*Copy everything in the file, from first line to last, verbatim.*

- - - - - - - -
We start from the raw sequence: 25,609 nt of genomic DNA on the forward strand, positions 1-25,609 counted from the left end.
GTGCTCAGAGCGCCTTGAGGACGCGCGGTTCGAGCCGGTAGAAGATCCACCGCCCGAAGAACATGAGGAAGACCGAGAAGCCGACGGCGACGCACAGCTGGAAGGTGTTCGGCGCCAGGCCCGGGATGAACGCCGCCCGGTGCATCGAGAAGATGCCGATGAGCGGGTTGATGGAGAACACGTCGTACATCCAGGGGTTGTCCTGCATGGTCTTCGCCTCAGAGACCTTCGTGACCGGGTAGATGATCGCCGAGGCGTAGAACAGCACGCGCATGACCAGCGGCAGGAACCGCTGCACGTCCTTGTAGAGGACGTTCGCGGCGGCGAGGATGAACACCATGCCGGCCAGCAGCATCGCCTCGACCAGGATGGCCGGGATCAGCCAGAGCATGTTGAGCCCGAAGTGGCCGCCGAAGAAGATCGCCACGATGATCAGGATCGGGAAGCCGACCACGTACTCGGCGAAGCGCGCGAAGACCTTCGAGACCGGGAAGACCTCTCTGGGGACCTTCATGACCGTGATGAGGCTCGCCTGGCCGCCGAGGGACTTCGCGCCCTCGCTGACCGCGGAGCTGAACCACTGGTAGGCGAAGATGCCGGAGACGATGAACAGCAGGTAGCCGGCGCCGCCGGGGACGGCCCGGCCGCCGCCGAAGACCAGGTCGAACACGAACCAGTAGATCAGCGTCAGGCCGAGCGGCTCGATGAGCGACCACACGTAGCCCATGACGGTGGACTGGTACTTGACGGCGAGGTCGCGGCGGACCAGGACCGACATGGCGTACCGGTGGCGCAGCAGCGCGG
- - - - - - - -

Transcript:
We start from the raw sequence: 25,609 nt of genomic DNA on the forward strand, positions 1-25,609 counted from the left end.
GTGCTCAGAGCGCCTTGAGGACGCGCGGTTCGAGCCGGTAGAAGATCCACCGCCCGAAGAACATGAGGAAGACCGAGAAGCCGACGGCGACGCACAGCTGGAAGGTGTTCGGCGCCAGGCCCGGGATGAACGCCGCCCGGTGCATCGAGAAGATGCCGATGAGCGGGTTGATGGAGAACACGTCGTACATCCAGGGGTTGTCCTGCATGGTCTTCGCCTCAGAGACCTTCGTGACCGGGTAGATGATCGCCGAGGCGTAGAACAGCACGCGCATGACCAGCGGCAGGAACCGCTGCACGTCCTTGTAGAGGACGTTCGCGGCGGCGAGGATGAACACCATGCCGGCCAGCAGCATCGCCTCGACCAGGATGGCCGGGATCAGCCAGAGCATGTTGAGCCCGAAGTGGCCGCCGAAGAAGATCGCCACGATGATCAGGATCGGGAAGCCGACCACGTACTCGGCGAAGCGCGCGAAGACCTTCGAGACCGGGAAGACCTCTCTGGGGACCTTCATGACCGTGATGAGGCTCGCCTGGCCGCCGAGGGACTTCGCGCCCTCGCTGACCGCGGAGCTGAACCACTGGTAGGCGAAGATGCCGGAGACGATGAACAGCAGGTAGCCGGCGCCGCCGGGGACGGCCCGGCCGCCGCCGAAGACCAGGTCGAACACGAACCAGTAGATCAGCGTCAGGCCGAGCGGCTCGATGAGCGACCACACGTAGCCCATGACGGTGGACTGGTACTTGACGGCGAGGTCGCGGCGGACCAGGACCGACATGGCGTACCGGTGGCGCAGCAGCGCGG